The claim that berries promote mental health and protect against many diseases has led to a linear increase in the use of berries in health products [2,92,100]. The nutrients in berries might have other epigenetic effects on AD, contributing to slow down the progression of this disease [108]. Mitochondrial dysfunction and AD progression might be subdued by ANTs owing to their ability to inhibit apoptosis induced by Abeta, reduce ROS, and reduce intracellular calcium; however, ANTs also elevate ATP and mitochondrial membrane potential. This type of cytoprotective function in AD has been shown for ANTs found in A. melanocarpa (black chokeberry), which is very rich in antioxidants [106]. ANTs and other polyphenols are effective antioxidants that might inhibit AD and ROS [109].

7. Anthocyanin Nanoparticles

There are numerous reports of the therapeutic potential of ANT nanoparticles (An-NPs) in reducing AD pathology. An-NPs have the advantage of improving the efficiency of ANTs through nanodrug delivery systems [93]. An-NPs have better effectiveness, absorption, and bioavailability than parent ANTs [93]. Many different types of nanoparticles of ANTs have been prepared. Examples include biodegradable polymer-based polylactide-co-glycolide (PLGA), chitosan nanoparticles (CS-NPs), and polyethylene glycol (PEG)-encapsulated nanoparticles, which have good free radical-scavenging efficiency, high drug-loading efficiency, high stability, and potent water-soluble neuroprotective ANTs [93,110]. An-NPs are nontoxic to SH-SY5Y cells, with a favorable viability profile against Abeta and temper AD markers (APP). An-NPs also attenuate the protein expression of BACE-1 neuroinflammatory markers, such as phosphonuclear factor kB (p-NF-kB), tumor-necrosis factor (TNF-α), and inducible nitric oxide synthase (iNOS), as well as neurotic markers, such as Bax, Bcl2, and caspase-3,which are complemented in Abeta-induced neurodegeneration, in SH-SY5Y cells [93].
In 2019 [111], controlled drug delivery systems were developed by using nanoparticles that are considered neurotherapeutic. For instance, one report claimed that ANT nanoparticles control amyloid-beta (Abeta1-41) plaques and neurofibrillary tangles (NFTs), which are the main issues in AD. ANT PEG-gold nanoparticles (PEG-AuNPs) are considered effective in reducing neurological disorders in a mouse model of AD [111]. Mice injected with Abeta1-42 are protected by a treatment that contained ANT-loaded PEG-AuNP, which prevents apoptosis and neurodegeneration. The neuroprotective defense mechanism of PEG-AuNP might occur through protection of pre- and post-synaptic proteins from Abeta-induced synaptic dysfunction [112]. This phenomenon also prevents the hyperphosphorylation of tau-protein at serine 413 and 404 in the Abeta of AD mouse models [113]. In another report, the same authors showed that ANTs in Korean black beans have a neuroprotective capacity that regulates the phosphorylated-phosphoinositol 3-kinase-Akt-glycogen synthase kinase 3-beta (p-PI3/Akt/GSK3beta) pathways by stimulating the endogenous antioxidant system of nuclear factor erythroid 2-related factor-2 (Nrf2) and heme-oxygenase-1(Nrf2/HO-1). This phenomenon prevents apoptosis by suppressing the activation of caspase-3 and PARP-1 expression. ANTs in black bean also facilitate the expression of TUNEL and Fluoro-Jade B-positive neural cells in APP/PS1 animal models. The authors concluded that ANTs are potent antioxidant neuroprotective agents that diminish Abeta O-induced neurotoxicity in HT22 cells via PI3K/Akt/Nrf2 signaling [113].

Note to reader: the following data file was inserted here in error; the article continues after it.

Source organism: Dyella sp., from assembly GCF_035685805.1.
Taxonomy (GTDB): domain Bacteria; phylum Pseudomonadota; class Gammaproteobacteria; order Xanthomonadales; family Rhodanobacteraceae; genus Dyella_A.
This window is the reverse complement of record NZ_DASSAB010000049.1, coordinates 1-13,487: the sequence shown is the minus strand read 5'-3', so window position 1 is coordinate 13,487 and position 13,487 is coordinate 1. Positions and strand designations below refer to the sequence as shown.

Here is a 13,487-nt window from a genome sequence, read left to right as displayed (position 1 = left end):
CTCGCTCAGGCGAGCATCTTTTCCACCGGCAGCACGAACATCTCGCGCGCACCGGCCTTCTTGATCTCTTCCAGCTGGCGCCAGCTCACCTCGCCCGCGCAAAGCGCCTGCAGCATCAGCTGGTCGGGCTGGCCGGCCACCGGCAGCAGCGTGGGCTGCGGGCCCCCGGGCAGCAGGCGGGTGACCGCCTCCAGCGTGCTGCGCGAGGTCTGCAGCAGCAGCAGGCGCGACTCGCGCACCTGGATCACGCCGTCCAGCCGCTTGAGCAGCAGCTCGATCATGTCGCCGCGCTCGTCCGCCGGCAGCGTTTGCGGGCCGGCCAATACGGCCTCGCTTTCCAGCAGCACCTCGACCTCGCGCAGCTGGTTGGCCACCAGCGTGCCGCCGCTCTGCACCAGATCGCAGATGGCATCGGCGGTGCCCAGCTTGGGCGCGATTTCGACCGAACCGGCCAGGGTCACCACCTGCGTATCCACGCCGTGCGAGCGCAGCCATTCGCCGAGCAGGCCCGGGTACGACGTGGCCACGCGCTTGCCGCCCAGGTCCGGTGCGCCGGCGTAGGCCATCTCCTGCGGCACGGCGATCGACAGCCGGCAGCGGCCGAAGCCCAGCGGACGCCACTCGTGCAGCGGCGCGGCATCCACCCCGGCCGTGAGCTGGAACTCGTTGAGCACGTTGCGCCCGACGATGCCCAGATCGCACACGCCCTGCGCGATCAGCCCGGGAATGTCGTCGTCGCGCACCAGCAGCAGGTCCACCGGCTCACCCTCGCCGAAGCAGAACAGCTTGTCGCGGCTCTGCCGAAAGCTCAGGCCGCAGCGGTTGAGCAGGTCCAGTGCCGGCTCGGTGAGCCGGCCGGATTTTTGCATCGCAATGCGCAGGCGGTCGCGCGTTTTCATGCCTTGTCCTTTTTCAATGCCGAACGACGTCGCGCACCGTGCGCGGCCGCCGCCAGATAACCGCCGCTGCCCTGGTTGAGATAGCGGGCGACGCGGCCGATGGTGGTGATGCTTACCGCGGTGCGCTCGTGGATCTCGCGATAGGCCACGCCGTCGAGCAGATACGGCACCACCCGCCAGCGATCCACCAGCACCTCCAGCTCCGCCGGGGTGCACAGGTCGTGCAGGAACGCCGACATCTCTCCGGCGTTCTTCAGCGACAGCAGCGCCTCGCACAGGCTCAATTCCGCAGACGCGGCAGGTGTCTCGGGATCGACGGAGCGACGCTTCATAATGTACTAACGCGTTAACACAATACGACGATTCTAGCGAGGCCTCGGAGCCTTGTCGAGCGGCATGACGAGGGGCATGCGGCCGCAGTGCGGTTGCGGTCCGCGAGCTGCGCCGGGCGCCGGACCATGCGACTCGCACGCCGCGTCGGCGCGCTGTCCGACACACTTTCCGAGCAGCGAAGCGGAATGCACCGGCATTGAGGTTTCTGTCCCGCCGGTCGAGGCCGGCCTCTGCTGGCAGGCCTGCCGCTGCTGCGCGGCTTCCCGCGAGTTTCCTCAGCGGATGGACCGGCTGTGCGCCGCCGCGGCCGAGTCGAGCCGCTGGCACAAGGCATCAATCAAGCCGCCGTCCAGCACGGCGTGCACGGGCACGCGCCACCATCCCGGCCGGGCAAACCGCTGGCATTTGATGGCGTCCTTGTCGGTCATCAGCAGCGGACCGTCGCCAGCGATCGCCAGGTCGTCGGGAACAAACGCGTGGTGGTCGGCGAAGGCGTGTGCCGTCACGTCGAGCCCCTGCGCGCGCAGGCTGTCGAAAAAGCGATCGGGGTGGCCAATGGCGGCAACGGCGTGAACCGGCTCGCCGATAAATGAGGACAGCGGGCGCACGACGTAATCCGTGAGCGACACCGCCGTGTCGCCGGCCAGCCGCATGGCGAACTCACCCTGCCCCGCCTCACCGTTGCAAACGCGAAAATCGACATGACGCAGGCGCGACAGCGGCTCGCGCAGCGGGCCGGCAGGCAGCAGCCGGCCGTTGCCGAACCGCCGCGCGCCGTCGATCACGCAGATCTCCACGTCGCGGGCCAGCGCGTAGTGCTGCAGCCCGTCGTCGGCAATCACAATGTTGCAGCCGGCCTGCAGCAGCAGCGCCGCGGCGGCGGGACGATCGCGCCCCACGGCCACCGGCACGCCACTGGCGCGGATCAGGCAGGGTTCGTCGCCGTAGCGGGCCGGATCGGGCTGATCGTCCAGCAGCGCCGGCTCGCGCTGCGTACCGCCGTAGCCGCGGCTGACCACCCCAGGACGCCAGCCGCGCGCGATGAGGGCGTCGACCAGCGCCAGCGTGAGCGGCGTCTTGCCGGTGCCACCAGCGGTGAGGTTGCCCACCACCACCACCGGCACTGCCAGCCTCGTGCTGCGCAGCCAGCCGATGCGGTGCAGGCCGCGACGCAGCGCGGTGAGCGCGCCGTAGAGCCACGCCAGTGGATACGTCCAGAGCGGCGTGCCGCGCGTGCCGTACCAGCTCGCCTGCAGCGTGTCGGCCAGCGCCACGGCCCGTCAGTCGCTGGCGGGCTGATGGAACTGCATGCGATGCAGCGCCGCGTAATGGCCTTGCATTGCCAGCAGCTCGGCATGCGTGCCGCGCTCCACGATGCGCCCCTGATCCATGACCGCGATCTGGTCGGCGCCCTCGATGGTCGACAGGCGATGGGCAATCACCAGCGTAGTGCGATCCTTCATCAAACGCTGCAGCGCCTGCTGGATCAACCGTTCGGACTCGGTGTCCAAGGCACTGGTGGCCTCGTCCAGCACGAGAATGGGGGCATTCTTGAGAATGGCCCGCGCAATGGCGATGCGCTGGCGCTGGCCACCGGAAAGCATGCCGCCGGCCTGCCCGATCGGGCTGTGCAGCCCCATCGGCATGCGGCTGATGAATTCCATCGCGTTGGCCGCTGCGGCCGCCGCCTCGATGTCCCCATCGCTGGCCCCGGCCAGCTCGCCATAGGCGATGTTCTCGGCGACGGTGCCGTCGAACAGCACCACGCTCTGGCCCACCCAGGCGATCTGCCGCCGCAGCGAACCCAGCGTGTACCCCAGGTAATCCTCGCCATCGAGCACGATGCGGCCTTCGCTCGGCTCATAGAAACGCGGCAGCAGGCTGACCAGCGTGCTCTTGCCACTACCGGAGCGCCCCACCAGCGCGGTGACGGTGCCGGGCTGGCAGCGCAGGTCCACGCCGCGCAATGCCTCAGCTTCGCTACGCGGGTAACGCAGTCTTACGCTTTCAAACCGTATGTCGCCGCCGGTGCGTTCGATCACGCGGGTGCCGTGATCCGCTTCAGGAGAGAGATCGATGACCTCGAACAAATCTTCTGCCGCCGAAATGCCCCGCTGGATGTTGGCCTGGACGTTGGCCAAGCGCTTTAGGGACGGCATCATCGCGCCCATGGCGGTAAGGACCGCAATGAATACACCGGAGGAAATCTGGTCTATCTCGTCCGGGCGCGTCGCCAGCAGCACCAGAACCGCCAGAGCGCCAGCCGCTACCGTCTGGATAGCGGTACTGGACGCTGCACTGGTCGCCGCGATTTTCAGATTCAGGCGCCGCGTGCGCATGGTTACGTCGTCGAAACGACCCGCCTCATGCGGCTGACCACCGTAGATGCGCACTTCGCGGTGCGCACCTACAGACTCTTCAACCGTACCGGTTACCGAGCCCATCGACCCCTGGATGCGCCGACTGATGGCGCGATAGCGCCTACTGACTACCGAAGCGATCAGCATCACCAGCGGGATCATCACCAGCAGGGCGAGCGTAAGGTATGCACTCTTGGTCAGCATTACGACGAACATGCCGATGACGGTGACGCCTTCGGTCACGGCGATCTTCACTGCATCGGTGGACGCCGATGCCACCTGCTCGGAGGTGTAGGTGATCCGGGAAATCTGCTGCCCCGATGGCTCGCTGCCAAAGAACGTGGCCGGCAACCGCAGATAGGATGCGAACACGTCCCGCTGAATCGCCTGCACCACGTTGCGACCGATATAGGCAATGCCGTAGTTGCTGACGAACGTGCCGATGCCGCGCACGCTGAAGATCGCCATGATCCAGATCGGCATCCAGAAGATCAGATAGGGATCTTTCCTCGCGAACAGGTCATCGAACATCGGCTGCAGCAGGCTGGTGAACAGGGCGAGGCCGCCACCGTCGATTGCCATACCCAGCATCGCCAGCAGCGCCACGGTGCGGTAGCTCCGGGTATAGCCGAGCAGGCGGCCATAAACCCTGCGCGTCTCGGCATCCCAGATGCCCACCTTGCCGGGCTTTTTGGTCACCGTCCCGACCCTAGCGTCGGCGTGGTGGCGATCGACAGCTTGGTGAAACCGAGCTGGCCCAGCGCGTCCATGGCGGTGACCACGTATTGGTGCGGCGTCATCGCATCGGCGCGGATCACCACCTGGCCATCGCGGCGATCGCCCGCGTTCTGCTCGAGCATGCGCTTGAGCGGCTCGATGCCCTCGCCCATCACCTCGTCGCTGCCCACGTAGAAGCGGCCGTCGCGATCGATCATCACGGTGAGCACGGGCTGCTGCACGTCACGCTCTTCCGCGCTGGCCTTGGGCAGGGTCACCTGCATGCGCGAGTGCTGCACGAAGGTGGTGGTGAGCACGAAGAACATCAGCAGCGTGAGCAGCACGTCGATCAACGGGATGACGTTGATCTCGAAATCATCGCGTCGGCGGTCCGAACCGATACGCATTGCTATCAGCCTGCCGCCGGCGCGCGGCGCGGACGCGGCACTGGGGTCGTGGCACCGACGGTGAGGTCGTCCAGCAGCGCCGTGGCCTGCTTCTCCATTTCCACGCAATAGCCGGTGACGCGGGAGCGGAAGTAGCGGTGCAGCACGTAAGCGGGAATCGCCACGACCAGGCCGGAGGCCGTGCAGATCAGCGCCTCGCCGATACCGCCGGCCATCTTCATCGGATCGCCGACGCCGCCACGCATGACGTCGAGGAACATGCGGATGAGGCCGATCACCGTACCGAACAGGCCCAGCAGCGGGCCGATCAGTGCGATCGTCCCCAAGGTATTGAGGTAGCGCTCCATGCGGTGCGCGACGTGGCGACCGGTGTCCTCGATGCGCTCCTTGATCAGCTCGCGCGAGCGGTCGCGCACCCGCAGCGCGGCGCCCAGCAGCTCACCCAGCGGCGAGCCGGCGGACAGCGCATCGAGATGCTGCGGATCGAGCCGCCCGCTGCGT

The published literature highlighted in this review support the view that there are many ANTs and related polyphenolic natural products that may potentially be used as therapeutic approaches in AD research. These natural molecules could be further modified and exploited to enhance their distinct biological activities. The information accumulated in this review also supports that anthocyanins are protective molecules with good potential to alleviate neurodegenerative diseases, such as AD.